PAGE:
When Big Isn't Better: Why Smaller International Initial Public Offering Firms Seem to Win
There is a considerable amount of research suggesting that "being international" is better. While that may be the case, the assumption remains tenuous at best, and research that considers organizational size provides results contesting this assumption. In particular, we explore the effect of having international sales and operations on both long and short-term performance of phenomenon evident in prior research that suggests smaller firms seem to perform better when they are international than do medium size firms. By applying work from the field of human resource management, we suggest that the "size" phenomenon may be related to the level of structural cohesion in the organization. Our longitudinal study supports the hypothesis that international companies with higher levels of structural cohesion are more successful.
To our knowledge, this item is not available for
download. To find whether it is available, there are three
1. Check below under "Related research" whether another version of this item is available online.
2. Check on the provider's web page whether it is in fact available.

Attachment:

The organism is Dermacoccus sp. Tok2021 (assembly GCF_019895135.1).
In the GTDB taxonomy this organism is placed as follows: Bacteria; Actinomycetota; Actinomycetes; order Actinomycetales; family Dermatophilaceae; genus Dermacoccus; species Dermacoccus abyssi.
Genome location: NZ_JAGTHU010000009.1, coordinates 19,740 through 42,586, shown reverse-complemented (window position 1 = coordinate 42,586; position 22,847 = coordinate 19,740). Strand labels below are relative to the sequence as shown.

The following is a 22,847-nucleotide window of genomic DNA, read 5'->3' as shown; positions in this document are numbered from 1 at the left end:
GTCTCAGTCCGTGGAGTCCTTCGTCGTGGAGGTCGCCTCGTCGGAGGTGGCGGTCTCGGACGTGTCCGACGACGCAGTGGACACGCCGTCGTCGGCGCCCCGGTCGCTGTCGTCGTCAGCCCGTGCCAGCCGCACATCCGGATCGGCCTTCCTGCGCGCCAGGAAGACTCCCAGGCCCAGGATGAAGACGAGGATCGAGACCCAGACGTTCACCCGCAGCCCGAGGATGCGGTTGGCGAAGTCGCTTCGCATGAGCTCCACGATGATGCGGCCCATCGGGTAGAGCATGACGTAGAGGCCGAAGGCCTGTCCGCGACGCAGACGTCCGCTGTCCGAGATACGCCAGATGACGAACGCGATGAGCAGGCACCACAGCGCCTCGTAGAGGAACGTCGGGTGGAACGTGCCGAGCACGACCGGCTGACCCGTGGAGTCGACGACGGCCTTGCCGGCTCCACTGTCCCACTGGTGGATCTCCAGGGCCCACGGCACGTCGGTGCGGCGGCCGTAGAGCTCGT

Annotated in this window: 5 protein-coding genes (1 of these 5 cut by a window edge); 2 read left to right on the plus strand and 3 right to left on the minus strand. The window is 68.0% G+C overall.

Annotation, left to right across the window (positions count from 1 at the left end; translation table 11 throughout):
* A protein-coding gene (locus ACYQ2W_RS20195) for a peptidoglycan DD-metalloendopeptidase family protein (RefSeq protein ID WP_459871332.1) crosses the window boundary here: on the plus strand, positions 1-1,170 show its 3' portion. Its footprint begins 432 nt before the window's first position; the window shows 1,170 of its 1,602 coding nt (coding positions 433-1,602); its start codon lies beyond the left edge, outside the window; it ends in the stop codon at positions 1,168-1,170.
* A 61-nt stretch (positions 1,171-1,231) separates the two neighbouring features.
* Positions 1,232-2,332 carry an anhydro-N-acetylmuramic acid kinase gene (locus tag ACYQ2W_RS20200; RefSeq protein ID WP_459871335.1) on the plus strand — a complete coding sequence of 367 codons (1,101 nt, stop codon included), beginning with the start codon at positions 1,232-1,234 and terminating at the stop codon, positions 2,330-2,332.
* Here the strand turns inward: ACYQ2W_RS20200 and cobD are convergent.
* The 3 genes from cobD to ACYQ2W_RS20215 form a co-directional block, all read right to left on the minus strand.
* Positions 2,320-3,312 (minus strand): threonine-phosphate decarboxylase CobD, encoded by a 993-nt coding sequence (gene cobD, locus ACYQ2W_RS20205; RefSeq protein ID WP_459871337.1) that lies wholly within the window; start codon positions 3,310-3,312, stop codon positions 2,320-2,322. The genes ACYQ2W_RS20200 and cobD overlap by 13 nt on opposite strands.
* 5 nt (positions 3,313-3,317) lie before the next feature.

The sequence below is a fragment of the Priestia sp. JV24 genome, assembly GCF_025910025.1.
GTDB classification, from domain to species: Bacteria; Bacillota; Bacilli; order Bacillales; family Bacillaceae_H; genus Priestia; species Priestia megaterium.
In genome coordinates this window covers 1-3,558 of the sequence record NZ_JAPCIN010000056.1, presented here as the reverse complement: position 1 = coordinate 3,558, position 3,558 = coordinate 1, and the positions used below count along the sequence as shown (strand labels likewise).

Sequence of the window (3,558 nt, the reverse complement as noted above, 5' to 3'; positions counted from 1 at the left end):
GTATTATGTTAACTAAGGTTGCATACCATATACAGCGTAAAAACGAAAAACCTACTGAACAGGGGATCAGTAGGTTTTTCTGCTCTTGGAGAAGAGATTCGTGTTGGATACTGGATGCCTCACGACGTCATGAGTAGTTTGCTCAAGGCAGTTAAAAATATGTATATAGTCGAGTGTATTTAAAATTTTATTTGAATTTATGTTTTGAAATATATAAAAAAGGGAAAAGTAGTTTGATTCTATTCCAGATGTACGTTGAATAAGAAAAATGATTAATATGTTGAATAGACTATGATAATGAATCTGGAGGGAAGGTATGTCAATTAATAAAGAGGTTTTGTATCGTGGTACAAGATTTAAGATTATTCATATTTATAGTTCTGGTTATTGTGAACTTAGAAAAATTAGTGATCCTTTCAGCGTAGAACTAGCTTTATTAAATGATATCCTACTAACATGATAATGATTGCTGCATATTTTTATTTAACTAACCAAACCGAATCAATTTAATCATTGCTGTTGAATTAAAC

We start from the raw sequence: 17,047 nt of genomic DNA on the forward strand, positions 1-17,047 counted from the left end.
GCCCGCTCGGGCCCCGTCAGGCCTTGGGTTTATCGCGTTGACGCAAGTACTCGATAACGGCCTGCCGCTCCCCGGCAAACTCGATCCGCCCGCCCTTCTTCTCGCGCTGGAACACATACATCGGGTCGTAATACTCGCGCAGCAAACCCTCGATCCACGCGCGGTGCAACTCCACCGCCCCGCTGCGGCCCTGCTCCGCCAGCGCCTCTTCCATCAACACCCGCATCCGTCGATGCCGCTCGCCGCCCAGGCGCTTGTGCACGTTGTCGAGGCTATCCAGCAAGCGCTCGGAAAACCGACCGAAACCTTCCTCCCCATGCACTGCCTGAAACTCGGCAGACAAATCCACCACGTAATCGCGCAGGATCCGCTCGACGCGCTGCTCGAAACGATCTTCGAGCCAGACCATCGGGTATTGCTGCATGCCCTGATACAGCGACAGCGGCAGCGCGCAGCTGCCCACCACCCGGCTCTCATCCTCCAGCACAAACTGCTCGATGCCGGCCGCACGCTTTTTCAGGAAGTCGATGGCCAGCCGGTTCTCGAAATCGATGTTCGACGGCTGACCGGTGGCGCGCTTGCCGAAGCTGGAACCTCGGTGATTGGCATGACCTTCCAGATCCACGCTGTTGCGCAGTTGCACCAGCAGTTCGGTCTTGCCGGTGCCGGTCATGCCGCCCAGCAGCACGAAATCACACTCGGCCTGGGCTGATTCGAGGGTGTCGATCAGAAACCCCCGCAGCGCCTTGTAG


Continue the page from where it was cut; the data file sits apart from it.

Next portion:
3. Perform a search for a similarly titled item that would be available.
|Date of creation:||1998|
|Contact details of provider:|| Postal: U.S.A.; Cornell University. Center for Advanced Human Resource Studies, IRL School. Ithaca, NY 14653-3901|
When requesting a correction, please mention this item's handle: RePEc:fth:corirl:98-03. See general information about how to correct material in RePEc.
For technical questions regarding this item, or to correct its authors, title, abstract, bibliographic or download information, contact: (Thomas Krichel)
If you have authored this item and are not yet registered with RePEc, we encourage you to do it here. This allows to link your profile to this item. It also allows you to accept potential citations to this item that we are uncertain about.
If references are entirely missing, you can add them using this form.
If the full references list an item that is present in RePEc, but the system did not link to it, you can help with this form.
If you know of missing items citing this one, you can help us creating those links by adding the relevant references in the same way as above, for each refering item. If you are a registered author of this item, you may also want to check the "citations" tab in your profile, as there may be some citations waiting for confirmation.
Please note that corrections may take a couple of weeks to filter through the various RePEc services.